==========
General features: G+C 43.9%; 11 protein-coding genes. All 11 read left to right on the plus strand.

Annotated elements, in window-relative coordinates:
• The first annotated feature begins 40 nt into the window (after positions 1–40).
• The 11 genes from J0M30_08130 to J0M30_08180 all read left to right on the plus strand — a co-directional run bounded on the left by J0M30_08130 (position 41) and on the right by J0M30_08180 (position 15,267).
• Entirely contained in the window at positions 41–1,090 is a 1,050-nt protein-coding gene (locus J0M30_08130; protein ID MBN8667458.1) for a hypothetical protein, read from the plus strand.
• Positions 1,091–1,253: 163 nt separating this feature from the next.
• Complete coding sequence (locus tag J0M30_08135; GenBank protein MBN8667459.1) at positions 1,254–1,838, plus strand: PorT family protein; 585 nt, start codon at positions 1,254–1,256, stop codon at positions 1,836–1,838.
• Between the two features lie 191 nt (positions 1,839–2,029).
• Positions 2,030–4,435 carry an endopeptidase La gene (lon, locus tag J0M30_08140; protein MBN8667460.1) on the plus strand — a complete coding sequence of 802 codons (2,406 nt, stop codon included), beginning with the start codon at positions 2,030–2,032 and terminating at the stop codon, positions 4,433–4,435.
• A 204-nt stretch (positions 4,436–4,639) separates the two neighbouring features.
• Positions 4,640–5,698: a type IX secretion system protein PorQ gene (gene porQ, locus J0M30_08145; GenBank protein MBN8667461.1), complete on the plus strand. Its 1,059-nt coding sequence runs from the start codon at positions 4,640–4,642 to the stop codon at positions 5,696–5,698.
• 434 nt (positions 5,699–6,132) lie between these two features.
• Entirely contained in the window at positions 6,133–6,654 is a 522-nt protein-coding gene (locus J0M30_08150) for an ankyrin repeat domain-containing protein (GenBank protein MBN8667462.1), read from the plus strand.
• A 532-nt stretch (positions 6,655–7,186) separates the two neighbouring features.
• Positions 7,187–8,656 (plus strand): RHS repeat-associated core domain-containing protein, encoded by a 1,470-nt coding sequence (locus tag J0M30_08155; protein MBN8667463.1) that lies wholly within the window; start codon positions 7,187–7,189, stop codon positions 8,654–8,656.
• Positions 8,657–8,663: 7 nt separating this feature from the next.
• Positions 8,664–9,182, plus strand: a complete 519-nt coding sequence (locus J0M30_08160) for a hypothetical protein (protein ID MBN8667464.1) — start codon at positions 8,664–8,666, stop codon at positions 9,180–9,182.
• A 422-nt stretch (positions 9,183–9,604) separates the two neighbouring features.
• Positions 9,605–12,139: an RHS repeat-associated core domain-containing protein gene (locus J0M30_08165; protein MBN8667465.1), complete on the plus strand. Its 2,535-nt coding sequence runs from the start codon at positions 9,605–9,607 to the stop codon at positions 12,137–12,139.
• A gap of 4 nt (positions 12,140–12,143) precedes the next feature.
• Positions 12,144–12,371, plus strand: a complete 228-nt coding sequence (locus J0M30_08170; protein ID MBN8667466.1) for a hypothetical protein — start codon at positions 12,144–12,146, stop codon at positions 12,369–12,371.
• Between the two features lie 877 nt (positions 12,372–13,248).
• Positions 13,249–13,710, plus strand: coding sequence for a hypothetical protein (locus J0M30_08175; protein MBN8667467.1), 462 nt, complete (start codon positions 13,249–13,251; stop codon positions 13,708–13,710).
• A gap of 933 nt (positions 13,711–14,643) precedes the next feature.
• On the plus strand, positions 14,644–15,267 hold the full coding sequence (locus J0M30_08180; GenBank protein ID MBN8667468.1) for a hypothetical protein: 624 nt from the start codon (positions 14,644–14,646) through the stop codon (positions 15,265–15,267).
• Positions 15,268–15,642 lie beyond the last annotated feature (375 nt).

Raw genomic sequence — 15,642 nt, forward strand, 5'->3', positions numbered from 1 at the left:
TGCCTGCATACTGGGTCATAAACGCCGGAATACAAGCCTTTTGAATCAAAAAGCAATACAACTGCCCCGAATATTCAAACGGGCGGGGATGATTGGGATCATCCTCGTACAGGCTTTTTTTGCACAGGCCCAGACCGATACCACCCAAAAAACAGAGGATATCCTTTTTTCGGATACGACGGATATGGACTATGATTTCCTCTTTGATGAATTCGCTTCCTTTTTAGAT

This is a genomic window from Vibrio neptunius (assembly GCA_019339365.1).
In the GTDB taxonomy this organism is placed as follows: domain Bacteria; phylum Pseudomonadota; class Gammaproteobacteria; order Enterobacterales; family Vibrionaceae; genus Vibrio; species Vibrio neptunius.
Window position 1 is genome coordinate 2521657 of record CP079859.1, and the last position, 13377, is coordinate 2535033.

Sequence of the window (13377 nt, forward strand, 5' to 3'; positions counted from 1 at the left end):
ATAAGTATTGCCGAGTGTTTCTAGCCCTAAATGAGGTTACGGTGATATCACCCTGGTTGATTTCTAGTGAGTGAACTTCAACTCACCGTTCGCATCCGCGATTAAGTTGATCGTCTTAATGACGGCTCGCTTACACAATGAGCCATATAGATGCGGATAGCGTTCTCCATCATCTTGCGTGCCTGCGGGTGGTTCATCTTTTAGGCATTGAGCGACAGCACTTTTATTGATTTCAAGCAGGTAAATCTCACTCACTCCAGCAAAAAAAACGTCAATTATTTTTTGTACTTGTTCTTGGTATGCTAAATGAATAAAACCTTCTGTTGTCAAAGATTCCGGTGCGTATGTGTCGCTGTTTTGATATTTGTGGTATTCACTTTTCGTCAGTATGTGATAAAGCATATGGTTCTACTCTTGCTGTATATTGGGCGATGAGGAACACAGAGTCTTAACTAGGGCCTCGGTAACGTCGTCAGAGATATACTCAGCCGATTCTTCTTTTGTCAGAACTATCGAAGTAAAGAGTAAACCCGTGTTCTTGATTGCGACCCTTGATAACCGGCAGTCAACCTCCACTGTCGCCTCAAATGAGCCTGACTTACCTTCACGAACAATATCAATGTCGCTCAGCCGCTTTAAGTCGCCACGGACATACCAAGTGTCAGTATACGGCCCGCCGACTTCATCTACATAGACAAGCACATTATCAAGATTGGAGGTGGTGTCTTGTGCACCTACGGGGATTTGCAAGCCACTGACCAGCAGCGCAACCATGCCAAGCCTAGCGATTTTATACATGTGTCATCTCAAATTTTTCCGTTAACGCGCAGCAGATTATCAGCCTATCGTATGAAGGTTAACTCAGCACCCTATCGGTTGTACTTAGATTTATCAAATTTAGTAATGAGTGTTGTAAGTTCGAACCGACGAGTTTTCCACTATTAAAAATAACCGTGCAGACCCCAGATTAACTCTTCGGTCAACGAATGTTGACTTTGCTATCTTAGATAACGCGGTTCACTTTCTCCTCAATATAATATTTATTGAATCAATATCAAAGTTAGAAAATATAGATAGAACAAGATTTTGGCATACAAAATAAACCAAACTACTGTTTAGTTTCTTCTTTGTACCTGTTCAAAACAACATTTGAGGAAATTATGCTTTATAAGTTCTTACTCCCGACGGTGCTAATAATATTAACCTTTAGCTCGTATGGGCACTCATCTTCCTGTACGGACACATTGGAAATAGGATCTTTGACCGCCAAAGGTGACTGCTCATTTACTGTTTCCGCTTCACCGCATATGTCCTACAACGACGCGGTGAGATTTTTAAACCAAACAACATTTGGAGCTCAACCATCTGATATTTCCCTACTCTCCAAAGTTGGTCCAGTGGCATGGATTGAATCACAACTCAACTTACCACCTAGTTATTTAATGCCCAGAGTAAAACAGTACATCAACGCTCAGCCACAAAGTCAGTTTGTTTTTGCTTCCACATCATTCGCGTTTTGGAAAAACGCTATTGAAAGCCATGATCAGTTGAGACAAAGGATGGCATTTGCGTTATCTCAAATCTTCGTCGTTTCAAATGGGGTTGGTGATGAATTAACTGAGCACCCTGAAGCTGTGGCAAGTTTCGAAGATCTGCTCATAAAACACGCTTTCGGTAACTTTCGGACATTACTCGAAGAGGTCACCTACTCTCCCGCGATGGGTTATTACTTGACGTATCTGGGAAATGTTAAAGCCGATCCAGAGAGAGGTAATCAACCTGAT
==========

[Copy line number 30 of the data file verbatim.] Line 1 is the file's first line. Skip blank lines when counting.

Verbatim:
In the GTDB taxonomy this organism is placed as follows: domain Bacteria; phylum Pseudomonadota; class Gammaproteobacteria; order Enterobacterales; family Vibrionaceae; genus Vibrio; species Vibrio neptunius.